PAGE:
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Things I Learned from Knitting

Life Lessons, Knitting Lessons

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Things I Learned from Knitting.

Things I Learned from Knitting by Stephanie Pearl-McPhee.

Storey Publishing

If you've been a knitter for any length of time, you've probably found that knitting teaches you things about yourself that you never knew before, and essential life skills you never thought you had.

Patience, for instance. You might not have known that you were the kind of person who would rip out a neckline five times until you got it absolutely perfect, or who could knit a six-foot-long lace shawl out of laceweight yarn and keep your sanity intact.

These lessons and more come from knitting, and Stephanie Pearl-McPhee has a whole bookload of them in Things I Learned from Knitting...Whether I Wanted to or Not.

It's Not a Cliche When It's True

For this book, Pearl-McPhee has taken some well-worn adages and written essays about how they relate to the knitting world. "Beginning is easy, continuing is hard," for example, is about how we are willing to have 15 projects on the needles at any one time and will start another project even though we're totally happy with the project we were already working on.

"Nothing is perfect" talks about knitting being the one thing in life that we can really control, because we can rip out and reknit until we're completely happy with a project.

"Idle hands are the devil's workshop" tells the story of Pearl-McPhee trying to knit eight socks in eight days, and how professional handknitters back in the day knit six pairs of stockings a week (unfortunately the story doesn't say if she managed to complete her task).

"A friend in need is a friend indeed" talks about the generosity of knitters when it comes to helping a fellow knitter (it fails to mention the amazing generosity of charity knitters, but that's also true).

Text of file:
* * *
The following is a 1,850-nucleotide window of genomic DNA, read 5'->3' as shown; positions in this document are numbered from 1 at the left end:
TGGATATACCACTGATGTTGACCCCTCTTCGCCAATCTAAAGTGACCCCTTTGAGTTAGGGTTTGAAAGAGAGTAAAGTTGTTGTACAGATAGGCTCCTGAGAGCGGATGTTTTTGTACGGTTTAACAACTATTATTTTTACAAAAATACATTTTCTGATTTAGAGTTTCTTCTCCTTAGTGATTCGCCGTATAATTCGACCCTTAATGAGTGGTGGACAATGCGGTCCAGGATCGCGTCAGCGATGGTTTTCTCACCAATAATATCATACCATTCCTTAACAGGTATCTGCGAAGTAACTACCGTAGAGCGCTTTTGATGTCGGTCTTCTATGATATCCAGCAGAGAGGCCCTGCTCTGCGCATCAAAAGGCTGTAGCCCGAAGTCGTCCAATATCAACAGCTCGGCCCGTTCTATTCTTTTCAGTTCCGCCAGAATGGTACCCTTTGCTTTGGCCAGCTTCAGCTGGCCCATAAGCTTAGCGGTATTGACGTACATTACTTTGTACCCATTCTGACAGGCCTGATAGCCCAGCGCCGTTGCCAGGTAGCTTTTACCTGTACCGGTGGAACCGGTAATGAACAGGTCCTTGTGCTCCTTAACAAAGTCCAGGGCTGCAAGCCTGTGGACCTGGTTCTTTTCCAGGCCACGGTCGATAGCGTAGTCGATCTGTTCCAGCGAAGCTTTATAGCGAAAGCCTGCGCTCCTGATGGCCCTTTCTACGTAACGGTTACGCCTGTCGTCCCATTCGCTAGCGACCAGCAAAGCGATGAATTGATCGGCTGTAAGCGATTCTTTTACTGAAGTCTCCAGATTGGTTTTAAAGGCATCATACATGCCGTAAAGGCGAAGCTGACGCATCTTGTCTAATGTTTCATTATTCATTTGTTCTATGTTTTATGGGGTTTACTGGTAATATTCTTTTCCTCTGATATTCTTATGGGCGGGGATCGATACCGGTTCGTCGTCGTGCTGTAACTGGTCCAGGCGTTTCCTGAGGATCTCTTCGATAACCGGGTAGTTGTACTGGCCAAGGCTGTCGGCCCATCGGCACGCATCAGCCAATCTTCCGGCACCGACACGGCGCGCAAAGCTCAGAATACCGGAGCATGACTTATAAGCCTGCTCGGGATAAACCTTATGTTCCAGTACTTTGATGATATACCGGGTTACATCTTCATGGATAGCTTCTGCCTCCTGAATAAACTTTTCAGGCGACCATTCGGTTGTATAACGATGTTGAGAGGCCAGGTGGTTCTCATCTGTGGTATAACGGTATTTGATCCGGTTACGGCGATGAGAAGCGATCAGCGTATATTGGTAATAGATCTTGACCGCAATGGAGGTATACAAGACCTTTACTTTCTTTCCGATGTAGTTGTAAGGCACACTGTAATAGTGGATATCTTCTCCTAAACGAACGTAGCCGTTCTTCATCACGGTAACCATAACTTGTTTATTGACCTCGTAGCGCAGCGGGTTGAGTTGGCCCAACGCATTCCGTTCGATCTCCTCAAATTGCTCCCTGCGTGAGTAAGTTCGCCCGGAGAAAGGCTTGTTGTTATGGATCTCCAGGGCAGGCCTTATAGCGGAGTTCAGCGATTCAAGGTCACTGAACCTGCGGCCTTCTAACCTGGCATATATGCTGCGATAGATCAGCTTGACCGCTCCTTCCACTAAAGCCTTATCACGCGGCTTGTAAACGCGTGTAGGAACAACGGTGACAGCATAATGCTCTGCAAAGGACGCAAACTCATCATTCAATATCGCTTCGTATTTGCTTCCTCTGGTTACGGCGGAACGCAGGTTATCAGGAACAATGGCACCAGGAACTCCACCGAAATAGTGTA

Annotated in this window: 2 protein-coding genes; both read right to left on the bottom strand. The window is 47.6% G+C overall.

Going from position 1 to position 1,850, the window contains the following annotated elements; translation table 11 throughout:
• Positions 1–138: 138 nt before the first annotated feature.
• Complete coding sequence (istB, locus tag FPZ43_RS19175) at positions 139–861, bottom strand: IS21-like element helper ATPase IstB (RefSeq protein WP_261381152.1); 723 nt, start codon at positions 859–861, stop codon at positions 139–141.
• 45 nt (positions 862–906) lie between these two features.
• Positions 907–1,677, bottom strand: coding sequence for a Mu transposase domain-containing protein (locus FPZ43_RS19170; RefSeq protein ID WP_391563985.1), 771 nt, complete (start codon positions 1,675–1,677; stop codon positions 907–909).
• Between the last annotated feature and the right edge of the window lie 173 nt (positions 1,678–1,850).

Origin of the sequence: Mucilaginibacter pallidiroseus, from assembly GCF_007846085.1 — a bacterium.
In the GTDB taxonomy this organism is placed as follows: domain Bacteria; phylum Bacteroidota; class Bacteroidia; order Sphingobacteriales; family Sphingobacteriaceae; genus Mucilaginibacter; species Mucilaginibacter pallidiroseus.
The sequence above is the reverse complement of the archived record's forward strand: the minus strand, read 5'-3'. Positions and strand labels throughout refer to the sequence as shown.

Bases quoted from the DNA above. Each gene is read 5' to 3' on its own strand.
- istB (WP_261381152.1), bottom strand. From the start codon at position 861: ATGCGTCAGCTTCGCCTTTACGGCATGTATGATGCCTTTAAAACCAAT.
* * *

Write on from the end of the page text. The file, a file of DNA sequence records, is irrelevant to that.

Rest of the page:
Things Knitting is Trying to Teach

In addition to the 45 lessons knitting has already taught Pearl-McPhee, there are a few lessons knitting is trying to get to her that she hasn't fully absorbed yet, which are scattered through the book.

For example: "Knitting is still trying to teach me that no matter how well you knit, looking at your work too closely isn't helpful. It's like kissing with your eyes open: nobody looks good that close up."

Or: "Knitting is still trying to teach me that making big mistakes when you're learning is how it goes. It is why knitting can unravel (as many times as you need it to)."

As usual, this book is full of heartwarming gems that will make readers glad they get to be knitters, as well as passages that will make them laugh out loud, in recognition of something they've done or felt as well, or in relief that they've never done that (yet, at least).

Unlike some of her other books, this one does not contain any patterns or specific knitting tips and techniques. That may disappoint some readers, but the book is well worth reading anyway.

It might not be as essential to have on your bookshelf as some of her other books, but it can certainly give you a boost when you're stressing about a sleeve that just won't go right or a sock that seems like it will never end.

Publication date: March 2008.

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